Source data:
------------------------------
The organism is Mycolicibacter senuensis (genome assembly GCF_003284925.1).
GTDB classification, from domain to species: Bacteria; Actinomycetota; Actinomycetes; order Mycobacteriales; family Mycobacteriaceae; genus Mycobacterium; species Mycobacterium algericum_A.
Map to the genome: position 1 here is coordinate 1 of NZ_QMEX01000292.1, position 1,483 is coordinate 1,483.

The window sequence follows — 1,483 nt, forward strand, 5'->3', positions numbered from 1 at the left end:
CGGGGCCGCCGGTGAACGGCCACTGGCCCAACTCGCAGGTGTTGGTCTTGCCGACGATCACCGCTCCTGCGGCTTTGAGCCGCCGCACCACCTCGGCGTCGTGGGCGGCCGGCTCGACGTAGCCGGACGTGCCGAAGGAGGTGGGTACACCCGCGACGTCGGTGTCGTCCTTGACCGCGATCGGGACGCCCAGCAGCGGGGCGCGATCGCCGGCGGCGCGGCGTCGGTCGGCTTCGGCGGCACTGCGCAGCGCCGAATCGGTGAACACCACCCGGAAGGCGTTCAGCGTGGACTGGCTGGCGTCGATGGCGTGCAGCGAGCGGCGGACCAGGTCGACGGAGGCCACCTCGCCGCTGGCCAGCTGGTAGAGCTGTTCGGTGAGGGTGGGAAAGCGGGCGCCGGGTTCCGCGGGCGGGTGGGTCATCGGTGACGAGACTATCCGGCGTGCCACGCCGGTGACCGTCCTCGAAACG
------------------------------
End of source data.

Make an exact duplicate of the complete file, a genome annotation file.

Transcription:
The organism is Mycolicibacter senuensis (genome assembly GCF_003284925.1).
GTDB classification, from domain to species: Bacteria; Actinomycetota; Actinomycetes; order Mycobacteriales; family Mycobacteriaceae; genus Mycobacterium; species Mycobacterium algericum_A.
Map to the genome: position 1 here is coordinate 1 of NZ_QMEX01000292.1, position 1,483 is coordinate 1,483.

The window sequence follows — 1,483 nt, forward strand, 5'->3', positions numbered from 1 at the left end:
CGGGGCCGCCGGTGAACGGCCACTGGCCCAACTCGCAGGTGTTGGTCTTGCCGACGATCACCGCTCCTGCGGCTTTGAGCCGCCGCACCACCTCGGCGTCGTGGGCGGCCGGCTCGACGTAGCCGGACGTGCCGAAGGAGGTGGGTACACCCGCGACGTCGGTGTCGTCCTTGACCGCGATCGGGACGCCCAGCAGCGGGGCGCGATCGCCGGCGGCGCGGCGTCGGTCGGCTTCGGCGGCACTGCGCAGCGCCGAATCGGTGAACACCACCCGGAAGGCGTTCAGCGTGGACTGGCTGGCGTCGATGGCGTGCAGCGAGCGGCGGACCAGGTCGACGGAGGCCACCTCGCCGCTGGCCAGCTGGTAGAGCTGTTCGGTGAGGGTGGGAAAGCGGGCGCCGGGTTCCGCGGGCGGGTGGGTCATCGGTGACGAGACTATCCGGCGTGCCACGCCGGTGACCGTCCTCGAAACG